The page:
“I went to the Irish Film Institute, just a ruin then, met some guys upstairs who I later discovered were Film Base. Then I went to see my name sake in RTE, Mike Kelly. I told him what we do, but in his opinion kids making films wouldn't run. I explained the BBC prize. It didn't work.”
“YIFM centres kids up, a lot of soft skills learned here, kids know they can do stuff and it's because an adult told me. There is a huge problem when kids don't have a significant adult in their lives, sometimes parents are absent. Had I stayed going to school would have ended up somewhere completely different than here.
“Working with kids they must feel that you care about them. I did quite a bit of work with the Salesian order in Australia, and Don Bosco is someone who has really inspired me.”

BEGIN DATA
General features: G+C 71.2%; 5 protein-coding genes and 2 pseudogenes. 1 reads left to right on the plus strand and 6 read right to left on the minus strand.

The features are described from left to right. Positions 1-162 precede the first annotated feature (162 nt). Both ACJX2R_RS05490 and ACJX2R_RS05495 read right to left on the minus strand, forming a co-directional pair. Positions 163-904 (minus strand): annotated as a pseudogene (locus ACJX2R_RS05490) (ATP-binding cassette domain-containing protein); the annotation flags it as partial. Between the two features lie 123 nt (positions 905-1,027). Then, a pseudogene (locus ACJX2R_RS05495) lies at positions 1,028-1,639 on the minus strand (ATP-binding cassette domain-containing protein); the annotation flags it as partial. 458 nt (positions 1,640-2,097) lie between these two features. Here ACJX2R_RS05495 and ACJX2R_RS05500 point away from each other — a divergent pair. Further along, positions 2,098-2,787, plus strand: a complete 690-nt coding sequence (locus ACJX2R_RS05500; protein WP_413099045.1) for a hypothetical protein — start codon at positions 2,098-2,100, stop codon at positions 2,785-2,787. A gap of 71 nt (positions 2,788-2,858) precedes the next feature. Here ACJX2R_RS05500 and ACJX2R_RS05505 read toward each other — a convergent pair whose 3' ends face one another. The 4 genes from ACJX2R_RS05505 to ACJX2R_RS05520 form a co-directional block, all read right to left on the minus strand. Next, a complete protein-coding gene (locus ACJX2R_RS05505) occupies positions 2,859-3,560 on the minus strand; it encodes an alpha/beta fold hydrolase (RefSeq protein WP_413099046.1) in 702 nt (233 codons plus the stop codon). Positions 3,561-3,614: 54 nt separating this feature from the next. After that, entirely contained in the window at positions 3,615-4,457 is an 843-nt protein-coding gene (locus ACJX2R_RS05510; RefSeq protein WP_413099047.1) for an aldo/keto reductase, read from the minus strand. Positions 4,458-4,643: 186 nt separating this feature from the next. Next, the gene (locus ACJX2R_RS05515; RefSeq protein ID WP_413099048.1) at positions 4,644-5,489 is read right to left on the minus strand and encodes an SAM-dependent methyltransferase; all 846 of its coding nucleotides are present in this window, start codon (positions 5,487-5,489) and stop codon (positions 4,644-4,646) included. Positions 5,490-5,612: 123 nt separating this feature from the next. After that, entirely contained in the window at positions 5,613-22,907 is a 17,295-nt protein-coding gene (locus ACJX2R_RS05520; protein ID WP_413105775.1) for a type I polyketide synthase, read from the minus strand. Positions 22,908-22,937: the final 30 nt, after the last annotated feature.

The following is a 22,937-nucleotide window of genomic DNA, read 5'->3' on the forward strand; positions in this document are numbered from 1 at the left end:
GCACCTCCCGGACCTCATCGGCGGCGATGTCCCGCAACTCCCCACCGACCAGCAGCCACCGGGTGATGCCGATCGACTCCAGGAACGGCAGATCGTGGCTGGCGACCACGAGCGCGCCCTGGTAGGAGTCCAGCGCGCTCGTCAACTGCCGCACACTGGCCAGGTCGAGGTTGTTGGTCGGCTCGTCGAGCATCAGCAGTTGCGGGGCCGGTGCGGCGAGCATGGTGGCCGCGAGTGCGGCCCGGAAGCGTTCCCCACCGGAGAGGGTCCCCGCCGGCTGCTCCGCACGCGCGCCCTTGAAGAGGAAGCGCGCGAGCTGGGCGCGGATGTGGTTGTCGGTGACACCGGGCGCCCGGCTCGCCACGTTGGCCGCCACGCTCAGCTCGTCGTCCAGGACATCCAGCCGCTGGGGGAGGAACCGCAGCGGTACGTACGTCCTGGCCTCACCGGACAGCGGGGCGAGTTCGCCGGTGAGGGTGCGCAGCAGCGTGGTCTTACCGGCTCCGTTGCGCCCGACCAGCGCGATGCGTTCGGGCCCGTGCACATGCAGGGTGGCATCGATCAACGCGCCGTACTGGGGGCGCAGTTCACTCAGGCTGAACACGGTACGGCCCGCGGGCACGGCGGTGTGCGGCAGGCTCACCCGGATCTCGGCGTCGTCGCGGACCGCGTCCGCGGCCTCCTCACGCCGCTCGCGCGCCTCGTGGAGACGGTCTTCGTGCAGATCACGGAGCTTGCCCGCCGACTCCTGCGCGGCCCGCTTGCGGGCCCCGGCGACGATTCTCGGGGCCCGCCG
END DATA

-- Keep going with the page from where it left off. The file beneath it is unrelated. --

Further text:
So for Mike, his faith is very important - “It's not something that is looked on kindly, wouldn't say my faith is a church faith, that it has to be tied in to buildings or things like that, I would be a Catholic, Don Bosco would be my spirituality. He would be the one who first articulated home, and community and school and playground. In the old days, our faith was a real anchor, and we did terrible things when we were young, but something kept calling us back. Inside something was telling you that is not the way to go, you won't find happiness there. The biggest problem with Christianity, is Christians, Sometimes they can be so damp and pious. I can't imagine Christ was like that. If you go to Mass on All-Ireland morning, and go to Croke Park on All-Ireland afternoon, look at the passion. Where's the passion in the church, you go to World Youth day, kids are just exploding with enthusiasm. A lot of kids out there, working for homelessness, working for equality, working for other gay kids, kids are really in to things being right, this is right and this is good and that is what kids want.”